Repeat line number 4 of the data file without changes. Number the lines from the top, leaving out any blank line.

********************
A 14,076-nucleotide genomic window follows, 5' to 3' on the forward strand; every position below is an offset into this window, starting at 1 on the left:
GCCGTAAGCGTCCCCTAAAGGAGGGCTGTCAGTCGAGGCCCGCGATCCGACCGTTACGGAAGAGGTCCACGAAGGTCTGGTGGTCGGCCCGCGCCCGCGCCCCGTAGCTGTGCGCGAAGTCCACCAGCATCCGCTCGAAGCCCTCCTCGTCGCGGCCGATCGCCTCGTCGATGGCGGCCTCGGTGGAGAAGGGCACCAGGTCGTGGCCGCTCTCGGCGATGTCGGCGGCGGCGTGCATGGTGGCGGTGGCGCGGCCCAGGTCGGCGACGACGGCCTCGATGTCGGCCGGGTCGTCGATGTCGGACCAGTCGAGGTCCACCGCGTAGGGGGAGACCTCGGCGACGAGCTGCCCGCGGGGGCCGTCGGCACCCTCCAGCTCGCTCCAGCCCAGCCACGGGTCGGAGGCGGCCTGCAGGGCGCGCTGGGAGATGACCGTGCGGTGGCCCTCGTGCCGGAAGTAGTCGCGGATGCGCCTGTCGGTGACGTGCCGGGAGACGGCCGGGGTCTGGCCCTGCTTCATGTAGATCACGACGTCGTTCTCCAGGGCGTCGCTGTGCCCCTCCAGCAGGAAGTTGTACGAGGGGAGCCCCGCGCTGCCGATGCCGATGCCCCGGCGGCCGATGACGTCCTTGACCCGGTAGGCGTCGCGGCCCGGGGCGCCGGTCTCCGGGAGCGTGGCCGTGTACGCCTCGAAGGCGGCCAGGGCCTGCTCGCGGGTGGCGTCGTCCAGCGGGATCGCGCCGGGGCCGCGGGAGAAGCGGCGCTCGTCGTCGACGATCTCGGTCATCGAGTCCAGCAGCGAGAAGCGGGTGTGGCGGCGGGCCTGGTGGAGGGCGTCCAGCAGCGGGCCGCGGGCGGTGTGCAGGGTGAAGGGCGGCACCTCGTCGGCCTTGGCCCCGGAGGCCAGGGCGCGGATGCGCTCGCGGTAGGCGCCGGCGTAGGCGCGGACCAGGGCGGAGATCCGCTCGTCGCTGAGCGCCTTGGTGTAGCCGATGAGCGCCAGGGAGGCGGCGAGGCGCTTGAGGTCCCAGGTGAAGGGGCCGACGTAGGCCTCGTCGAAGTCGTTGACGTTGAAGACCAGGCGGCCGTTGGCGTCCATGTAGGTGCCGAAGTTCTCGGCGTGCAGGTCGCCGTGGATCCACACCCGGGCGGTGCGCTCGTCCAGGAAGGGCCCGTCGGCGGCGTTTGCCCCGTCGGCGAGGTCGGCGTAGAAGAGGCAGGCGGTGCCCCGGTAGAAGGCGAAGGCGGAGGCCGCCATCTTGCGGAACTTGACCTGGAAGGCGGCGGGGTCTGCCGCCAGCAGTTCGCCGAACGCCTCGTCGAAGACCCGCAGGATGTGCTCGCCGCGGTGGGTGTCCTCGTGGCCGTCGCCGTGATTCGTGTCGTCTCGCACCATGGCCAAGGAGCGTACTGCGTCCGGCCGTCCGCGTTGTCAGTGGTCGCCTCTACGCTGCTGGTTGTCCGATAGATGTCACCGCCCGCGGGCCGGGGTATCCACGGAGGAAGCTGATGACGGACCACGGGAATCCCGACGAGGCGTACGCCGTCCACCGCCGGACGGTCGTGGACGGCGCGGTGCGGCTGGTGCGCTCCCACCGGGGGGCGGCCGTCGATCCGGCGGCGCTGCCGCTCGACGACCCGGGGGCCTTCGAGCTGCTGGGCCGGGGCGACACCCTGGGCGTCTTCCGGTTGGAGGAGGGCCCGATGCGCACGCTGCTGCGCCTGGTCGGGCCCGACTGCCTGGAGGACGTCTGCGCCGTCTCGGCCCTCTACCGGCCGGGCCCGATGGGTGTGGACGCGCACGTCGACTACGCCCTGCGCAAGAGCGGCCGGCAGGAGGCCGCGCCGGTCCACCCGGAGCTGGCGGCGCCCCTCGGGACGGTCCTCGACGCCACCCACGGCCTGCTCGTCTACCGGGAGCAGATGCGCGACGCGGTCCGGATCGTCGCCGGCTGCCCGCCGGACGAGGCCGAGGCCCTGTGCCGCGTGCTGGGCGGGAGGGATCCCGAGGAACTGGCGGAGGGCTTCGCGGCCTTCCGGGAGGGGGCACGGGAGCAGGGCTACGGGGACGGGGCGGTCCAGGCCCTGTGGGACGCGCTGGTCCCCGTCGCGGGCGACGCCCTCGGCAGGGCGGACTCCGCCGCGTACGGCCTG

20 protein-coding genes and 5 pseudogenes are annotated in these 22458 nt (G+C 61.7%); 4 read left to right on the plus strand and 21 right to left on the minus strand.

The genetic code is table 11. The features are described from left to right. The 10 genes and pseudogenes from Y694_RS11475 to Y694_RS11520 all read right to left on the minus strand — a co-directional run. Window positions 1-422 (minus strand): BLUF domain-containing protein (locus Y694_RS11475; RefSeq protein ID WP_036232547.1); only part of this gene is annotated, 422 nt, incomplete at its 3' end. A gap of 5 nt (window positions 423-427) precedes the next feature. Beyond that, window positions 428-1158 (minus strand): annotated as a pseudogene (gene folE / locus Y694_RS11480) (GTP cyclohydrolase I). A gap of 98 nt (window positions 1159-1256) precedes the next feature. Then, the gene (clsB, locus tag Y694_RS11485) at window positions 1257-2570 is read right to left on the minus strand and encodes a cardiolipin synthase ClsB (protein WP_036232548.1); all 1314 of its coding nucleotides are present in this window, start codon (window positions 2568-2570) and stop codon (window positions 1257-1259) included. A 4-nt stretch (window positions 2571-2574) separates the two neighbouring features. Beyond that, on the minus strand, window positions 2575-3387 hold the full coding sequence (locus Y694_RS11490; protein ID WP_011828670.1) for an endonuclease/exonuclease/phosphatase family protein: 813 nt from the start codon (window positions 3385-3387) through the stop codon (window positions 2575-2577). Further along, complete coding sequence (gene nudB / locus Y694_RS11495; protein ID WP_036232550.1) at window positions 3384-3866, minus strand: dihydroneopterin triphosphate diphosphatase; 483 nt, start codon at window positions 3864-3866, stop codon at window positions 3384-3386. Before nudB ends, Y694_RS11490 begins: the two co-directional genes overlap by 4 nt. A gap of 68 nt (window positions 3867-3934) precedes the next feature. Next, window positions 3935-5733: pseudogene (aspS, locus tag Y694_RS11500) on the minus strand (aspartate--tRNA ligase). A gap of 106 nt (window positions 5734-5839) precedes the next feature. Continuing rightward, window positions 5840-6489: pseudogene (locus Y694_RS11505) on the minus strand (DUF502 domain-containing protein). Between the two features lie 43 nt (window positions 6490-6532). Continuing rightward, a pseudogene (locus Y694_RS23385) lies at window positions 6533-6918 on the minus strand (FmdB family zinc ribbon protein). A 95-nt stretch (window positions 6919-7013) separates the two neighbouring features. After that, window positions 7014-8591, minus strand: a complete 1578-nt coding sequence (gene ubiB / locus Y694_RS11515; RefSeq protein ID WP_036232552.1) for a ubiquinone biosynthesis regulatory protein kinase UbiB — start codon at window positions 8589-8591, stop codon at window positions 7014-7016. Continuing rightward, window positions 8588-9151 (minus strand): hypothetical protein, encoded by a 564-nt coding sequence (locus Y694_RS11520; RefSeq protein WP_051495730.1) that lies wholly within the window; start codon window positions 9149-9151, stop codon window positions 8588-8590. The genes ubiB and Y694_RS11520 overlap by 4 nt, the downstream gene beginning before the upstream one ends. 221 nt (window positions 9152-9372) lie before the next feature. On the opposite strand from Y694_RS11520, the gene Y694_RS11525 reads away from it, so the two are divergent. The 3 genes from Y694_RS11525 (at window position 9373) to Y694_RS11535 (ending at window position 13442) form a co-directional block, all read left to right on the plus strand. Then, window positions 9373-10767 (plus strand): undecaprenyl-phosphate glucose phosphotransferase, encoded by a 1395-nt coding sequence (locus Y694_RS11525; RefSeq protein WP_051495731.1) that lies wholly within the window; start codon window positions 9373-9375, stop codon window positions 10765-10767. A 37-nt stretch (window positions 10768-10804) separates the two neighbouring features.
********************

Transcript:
The genetic code is table 11. The features are described from left to right. The 10 genes and pseudogenes from Y694_RS11475 to Y694_RS11520 all read right to left on the minus strand — a co-directional run. Window positions 1-422 (minus strand): BLUF domain-containing protein (locus Y694_RS11475; RefSeq protein ID WP_036232547.1); only part of this gene is annotated, 422 nt, incomplete at its 3' end. A gap of 5 nt (window positions 423-427) precedes the next feature. Beyond that, window positions 428-1158 (minus strand): annotated as a pseudogene (gene folE / locus Y694_RS11480) (GTP cyclohydrolase I). A gap of 98 nt (window positions 1159-1256) precedes the next feature. Then, the gene (clsB, locus tag Y694_RS11485) at window positions 1257-2570 is read right to left on the minus strand and encodes a cardiolipin synthase ClsB (protein WP_036232548.1); all 1314 of its coding nucleotides are present in this window, start codon (window positions 2568-2570) and stop codon (window positions 1257-1259) included. A 4-nt stretch (window positions 2571-2574) separates the two neighbouring features. Beyond that, on the minus strand, window positions 2575-3387 hold the full coding sequence (locus Y694_RS11490; protein ID WP_011828670.1) for an endonuclease/exonuclease/phosphatase family protein: 813 nt from the start codon (window positions 3385-3387) through the stop codon (window positions 2575-2577). Further along, complete coding sequence (gene nudB / locus Y694_RS11495; protein ID WP_036232550.1) at window positions 3384-3866, minus strand: dihydroneopterin triphosphate diphosphatase; 483 nt, start codon at window positions 3864-3866, stop codon at window positions 3384-3386. Before nudB ends, Y694_RS11490 begins: the two co-directional genes overlap by 4 nt. A gap of 68 nt (window positions 3867-3934) precedes the next feature. Next, window positions 3935-5733: pseudogene (aspS, locus tag Y694_RS11500) on the minus strand (aspartate--tRNA ligase). A gap of 106 nt (window positions 5734-5839) precedes the next feature. Continuing rightward, window positions 5840-6489: pseudogene (locus Y694_RS11505) on the minus strand (DUF502 domain-containing protein). Between the two features lie 43 nt (window positions 6490-6532). Continuing rightward, a pseudogene (locus Y694_RS23385) lies at window positions 6533-6918 on the minus strand (FmdB family zinc ribbon protein). A 95-nt stretch (window positions 6919-7013) separates the two neighbouring features. After that, window positions 7014-8591, minus strand: a complete 1578-nt coding sequence (gene ubiB / locus Y694_RS11515; RefSeq protein ID WP_036232552.1) for a ubiquinone biosynthesis regulatory protein kinase UbiB — start codon at window positions 8589-8591, stop codon at window positions 7014-7016. Continuing rightward, window positions 8588-9151 (minus strand): hypothetical protein, encoded by a 564-nt coding sequence (locus Y694_RS11520; RefSeq protein WP_051495730.1) that lies wholly within the window; start codon window positions 9149-9151, stop codon window positions 8588-8590. The genes ubiB and Y694_RS11520 overlap by 4 nt, the downstream gene beginning before the upstream one ends. 221 nt (window positions 9152-9372) lie before the next feature. On the opposite strand from Y694_RS11520, the gene Y694_RS11525 reads away from it, so the two are divergent. The 3 genes from Y694_RS11525 (at window position 9373) to Y694_RS11535 (ending at window position 13442) form a co-directional block, all read left to right on the plus strand. Then, window positions 9373-10767 (plus strand): undecaprenyl-phosphate glucose phosphotransferase, encoded by a 1395-nt coding sequence (locus Y694_RS11525; RefSeq protein WP_051495731.1) that lies wholly within the window; start codon window positions 9373-9375, stop codon window positions 10765-10767. A 37-nt stretch (window positions 10768-10804) separates the two neighbouring features.